United States History: 1789 to 1841: The Developing Nation (Essentials)
John F. Chilton
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United States History: 1789 to 1841 includes Washington and the Federalist Era, the Jeffersonian Era, the War of 1812, the Monroe presidency, the Marshall court, the Missouri Compromise, Jacksonian Democracy, Ante-Bellum culture, Manifest Destiny, and increasing sectional stress.
more food more cheaply for the urban workers. As in industry, specialization and mechanization became the rule in agriculture, particularly on the newly opening western prairies of Illinois, Iowa and Kansas. 6.5.1 Inventions and Technology Large-scale farming on the prairies spurred critical inventions. McCormick’s mechanical reaper, patented in 1834, enabled a crew of six men to harvest in one day as much wheat as 15 men could using older methods. John Deere’s steel plow, patented in 1837,
which was nurtured, as reflected in such oral literature as the “Brer Rabbit” tales. Violent reaction to repression was not uncommon. Gabriel Prosser in Richmond (1800), Denmark Vesey in Charleston (1822), and Nat Turner in coastal Virginia (1831) all plotted or led uprisings of blacks against their white masters. Rumors of such uprisings kept whites in a state of constant apprehension. The ultimate rebellion was to simply leave, and many tried to run away, some successfully. Especially from
of national unity. 3.1.1 Post-War Boom The years following the war were characterized by a high foreign demand for American cotton, grain and tobacco; commerce flourished. The 2nd National Bank, through its overly-liberal credit policies, proved to be an inflationary influence, and the price level rose rapidly. 3.1.2 The Depression of 1819 Inventories of British manufactured goods had built up during the war, and English merchants began to dump their products on the American market at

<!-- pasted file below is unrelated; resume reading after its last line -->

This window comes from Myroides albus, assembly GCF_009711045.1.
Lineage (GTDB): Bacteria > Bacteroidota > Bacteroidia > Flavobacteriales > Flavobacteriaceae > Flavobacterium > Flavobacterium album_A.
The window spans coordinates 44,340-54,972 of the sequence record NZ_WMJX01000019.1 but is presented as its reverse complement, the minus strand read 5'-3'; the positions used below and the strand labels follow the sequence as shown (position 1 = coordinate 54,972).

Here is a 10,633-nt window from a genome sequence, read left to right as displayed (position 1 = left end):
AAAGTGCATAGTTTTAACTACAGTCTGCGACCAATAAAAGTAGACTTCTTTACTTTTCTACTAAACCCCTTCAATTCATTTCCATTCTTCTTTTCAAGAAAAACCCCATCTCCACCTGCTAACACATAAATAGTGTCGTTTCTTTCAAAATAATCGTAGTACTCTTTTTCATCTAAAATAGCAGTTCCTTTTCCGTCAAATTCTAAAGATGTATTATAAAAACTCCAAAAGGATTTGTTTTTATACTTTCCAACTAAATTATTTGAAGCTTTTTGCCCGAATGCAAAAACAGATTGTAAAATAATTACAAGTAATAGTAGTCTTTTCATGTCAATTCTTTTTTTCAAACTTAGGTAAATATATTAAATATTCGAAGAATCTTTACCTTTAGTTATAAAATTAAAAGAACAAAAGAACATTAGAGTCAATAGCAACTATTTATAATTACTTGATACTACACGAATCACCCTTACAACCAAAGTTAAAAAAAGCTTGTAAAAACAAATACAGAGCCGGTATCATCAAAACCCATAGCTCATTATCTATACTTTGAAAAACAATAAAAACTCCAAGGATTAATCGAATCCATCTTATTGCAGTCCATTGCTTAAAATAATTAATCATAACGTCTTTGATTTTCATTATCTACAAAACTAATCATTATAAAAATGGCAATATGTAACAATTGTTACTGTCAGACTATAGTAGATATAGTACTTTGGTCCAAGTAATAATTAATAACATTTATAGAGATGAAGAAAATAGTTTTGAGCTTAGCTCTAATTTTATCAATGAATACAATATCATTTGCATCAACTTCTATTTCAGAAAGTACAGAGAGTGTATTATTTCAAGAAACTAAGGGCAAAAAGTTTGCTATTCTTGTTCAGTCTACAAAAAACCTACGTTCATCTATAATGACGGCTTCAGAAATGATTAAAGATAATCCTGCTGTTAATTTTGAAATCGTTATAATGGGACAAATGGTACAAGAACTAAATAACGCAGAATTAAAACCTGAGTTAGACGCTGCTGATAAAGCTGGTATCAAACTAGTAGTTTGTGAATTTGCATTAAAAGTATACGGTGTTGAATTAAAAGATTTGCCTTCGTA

Author CHAPTER 1 - THE FEDERALIST ERA CHAPTER 2 - THE JEFFERSONIAN ERA CHAPTER 3 - INTERNAL DEVELOPMENT, 1820 – 1830 CHAPTER 4 - THE JACKSONIAN DEMOCRACY, 1829-1841 CHAPTER 5 - ANTE-BELLUM CULTURE: AN AGE OF REFORM CHAPTER 6 - DIVERGING SOCIETIES — LIFE IN THE NORTH CHAPTER 7 - DIVERGING SOCIETIES — LIFE IN THE SOUTH CHAPTER 8 - MANIFEST DESTINY AND WESTWARD EXPANSION These “Little Books” have rescued lots of grades and more! CHAPTER 1 THE FEDERALIST ERA The results of the first elections held
York proposed an amendment to the bill which would prohibit slavery in Missouri. The Southern outcry was immediate, and the ensuing debate grew hot. The Senate was dead-locked. 3.3.1 Henry Clay’s Compromise Solution As the debate dragged on, the northern territory of Massachusetts applied for admission as the state of Maine. This offered a way out of the dilemma, and House Speaker Clay formulated a package that both sides could accept. The two admission bills were combined, with Maine coming